The ACT is one of two capital cities that have seen urgent property sales decrease amid the COVID-19 pandemic, with the region of Tuggeranong recording the biggest dip in distress listings across the nation, according to new figures.
New Domain data showed most Australian capital cities saw little to no change in the proportion of urgent sale listings from February to mid-May when the economic upheaval of COVID-19 was first felt.
The data filtered listing descriptions for a variety of keywords that included, but was not limited to: selling below, price slashed, urgent sale, desperate seller, forced sale or distress sale between February and mid-May.
According to the data, Canberra and Brisbane saw a marginal decline of listings described as urgent sales of 0.1 per cent.
Domain senior research analyst Dr Nicola Powell said despite the economic downturn caused by the pandemic, home owners have not felt the need to sell.
“There is little evidence to support the theory that distressed selling is rising during this period of economic uncertainty,” Dr Powell said.
“When you look at the proportion of listings in Canberra, it’s very small compared to other states so there’s no urgent sales happening in the capital.”
Dr Powell noted that the federal government’s JobKeeper and JobSeeker policies, as well as the six-month moratorium on home loan repayments, were helping avoid distress sales.
Christine Bassingthwaighte of Blackshaw Manuka attributed the low levels of distressed listings in Canberra to the capital’s high proportion of government workers, and lowest unemployment rate in Australia.
“Canberra is a public sector-led city with low unemployment rates, compared to other states, and with the government policies that have been rolled out to manage COVID-19, people are comfortable in their safe places – their own homes – and feel no need to sell,” Ms Bassingthwaighte said.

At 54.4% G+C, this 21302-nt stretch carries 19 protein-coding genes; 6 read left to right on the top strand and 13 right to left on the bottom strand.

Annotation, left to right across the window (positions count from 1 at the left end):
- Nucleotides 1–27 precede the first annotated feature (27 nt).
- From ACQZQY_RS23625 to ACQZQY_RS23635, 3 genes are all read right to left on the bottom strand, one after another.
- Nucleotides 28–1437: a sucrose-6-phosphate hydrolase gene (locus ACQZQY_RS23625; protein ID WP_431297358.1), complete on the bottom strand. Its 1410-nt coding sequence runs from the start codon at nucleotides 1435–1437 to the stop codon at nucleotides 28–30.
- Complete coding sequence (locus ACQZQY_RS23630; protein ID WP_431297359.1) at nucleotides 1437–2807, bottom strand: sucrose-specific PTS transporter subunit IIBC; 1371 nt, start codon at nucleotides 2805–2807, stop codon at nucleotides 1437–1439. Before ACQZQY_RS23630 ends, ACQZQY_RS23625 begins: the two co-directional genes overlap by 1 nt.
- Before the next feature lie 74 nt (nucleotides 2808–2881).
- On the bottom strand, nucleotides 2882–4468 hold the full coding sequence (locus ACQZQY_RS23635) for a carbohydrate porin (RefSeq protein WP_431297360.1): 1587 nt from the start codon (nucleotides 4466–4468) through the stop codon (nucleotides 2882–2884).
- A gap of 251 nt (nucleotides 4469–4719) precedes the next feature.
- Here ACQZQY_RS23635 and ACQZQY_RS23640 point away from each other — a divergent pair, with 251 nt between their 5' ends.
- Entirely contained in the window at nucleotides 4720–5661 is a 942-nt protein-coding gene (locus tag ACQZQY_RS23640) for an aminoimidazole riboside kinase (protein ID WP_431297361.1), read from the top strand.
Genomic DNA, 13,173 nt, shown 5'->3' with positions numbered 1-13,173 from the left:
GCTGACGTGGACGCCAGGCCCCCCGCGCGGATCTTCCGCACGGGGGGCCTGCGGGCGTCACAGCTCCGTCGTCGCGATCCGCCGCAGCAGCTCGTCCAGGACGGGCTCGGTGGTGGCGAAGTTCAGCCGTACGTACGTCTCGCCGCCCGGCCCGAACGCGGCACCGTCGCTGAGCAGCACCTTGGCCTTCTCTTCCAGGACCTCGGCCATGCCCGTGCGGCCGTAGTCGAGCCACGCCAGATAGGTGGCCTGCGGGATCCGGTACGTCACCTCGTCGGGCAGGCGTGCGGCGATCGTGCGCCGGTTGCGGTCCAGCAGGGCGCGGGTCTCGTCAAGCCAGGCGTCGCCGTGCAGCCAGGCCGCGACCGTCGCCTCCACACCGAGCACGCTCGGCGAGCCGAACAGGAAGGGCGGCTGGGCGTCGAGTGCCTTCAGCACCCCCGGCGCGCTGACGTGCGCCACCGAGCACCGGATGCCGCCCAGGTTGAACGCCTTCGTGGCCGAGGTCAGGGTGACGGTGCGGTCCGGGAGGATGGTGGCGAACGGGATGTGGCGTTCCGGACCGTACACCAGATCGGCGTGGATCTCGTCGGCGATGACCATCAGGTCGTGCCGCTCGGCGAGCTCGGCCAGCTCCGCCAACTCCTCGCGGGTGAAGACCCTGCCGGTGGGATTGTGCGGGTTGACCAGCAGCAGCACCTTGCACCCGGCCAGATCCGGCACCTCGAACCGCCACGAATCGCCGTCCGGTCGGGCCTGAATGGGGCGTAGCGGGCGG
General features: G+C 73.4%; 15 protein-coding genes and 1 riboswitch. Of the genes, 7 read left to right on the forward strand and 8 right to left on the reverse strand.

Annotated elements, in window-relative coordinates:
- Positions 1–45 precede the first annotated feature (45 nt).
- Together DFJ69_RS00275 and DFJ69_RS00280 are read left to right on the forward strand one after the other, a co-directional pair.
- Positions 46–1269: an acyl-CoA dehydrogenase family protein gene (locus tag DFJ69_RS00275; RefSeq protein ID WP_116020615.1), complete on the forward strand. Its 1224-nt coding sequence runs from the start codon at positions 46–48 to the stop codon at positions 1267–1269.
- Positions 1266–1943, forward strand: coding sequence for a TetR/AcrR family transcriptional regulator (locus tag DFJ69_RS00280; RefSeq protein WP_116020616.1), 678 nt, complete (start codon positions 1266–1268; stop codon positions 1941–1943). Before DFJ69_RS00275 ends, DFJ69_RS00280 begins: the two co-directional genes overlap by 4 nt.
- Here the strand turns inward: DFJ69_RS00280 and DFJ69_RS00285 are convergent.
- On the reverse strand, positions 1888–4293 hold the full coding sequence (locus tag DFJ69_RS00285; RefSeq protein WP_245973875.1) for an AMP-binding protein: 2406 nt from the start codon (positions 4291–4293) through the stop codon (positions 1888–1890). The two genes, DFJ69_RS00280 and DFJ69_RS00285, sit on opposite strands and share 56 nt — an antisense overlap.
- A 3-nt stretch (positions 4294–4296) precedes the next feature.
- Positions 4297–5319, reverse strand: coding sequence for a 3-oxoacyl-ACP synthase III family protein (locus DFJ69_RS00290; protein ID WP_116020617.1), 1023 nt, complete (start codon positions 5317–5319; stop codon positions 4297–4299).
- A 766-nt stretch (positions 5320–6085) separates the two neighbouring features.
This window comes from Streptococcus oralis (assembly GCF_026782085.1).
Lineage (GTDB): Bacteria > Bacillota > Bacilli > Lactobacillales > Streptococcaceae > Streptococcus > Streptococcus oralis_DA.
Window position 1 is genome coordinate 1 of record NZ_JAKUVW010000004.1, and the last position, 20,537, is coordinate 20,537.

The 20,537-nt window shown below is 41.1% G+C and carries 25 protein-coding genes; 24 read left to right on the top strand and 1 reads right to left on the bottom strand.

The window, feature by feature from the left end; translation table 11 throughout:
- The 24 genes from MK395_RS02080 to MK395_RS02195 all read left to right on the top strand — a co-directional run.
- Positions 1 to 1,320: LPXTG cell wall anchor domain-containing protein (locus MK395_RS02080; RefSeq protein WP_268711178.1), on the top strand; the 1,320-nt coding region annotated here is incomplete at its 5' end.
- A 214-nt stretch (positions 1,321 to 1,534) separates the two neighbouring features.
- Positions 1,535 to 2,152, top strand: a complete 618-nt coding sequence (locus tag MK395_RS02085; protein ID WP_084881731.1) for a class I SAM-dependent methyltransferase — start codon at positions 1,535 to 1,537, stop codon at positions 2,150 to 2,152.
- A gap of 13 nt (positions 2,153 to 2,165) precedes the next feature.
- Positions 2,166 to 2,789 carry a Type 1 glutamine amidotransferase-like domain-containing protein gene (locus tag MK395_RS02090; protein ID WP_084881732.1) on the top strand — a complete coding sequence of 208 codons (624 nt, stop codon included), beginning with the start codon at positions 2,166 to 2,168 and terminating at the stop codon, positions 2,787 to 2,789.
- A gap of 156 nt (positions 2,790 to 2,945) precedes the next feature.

When looking at the regions in Australia, only 17 had zero distressed sales listed as of mid-May. Tuggeranong and Gungahlin both made it on the list.
The ACT’s Weston Creek, Inner South, Belconnen and Woden Valley all recorded a slight increase in distressed listings from February to mid-May.
Meanwhile, the Inner North had dipped slightly by 0.1 per cent, and Gungahlin and Tuggeranong recorded a decrease in urgent sales of 0.7 and 1.5 per cent, respectively.
In February, Tuggeranong had the highest proportion of urgent sales in the ACT of 1.5 per cent which declined to zero by mid-May – the greatest change not only in ACT region but in all regions nationwide, Dr Powell said.
“What we’ve seen is that in these more competitively priced areas, these more affordable areas like Tuggeranong, a wave of first-home buyers have absorbed the properties in these areas,” Dr Powell said.
“There are various federal government initiatives to support first-home buyers [such as the federal government’s First Home Loan Deposit Scheme], as well as the ACT government’s stamp duty abolition which has helped distribute that first-home buyer activity into those older, established areas … and Tuggeranong is benefitting from that.”
Ms Bassingthwaighte echoed Dr Powell’s statements, adding that first-home buyers are attracted to the region’s “bigger blocks of land and wider streets”.
Sellers in the area were genuine listers and were confident that their homes would be swooped up by first-home buyers, in particular, Ms Bassingthwaighte said.
“You get more value for your money.”
Ms Bassingthwaighte added that Gungahlin homes usually appealed to buyers looking to move into newly built homes and on smaller blocks of land with little to no maintenance needed on gardens.
“There are many reasons why people decide to sell their homes such as divorce, upsizing or downsizing … lots of reasons, but I haven’t seen anyone in Tuggeranong or anywhere in Canberra list their homes because of COVID-19,” Ms Bassingthwaighte said.
“I’m happy that we haven’t had to go down that road and I’m holding my breath that we don’t have to.”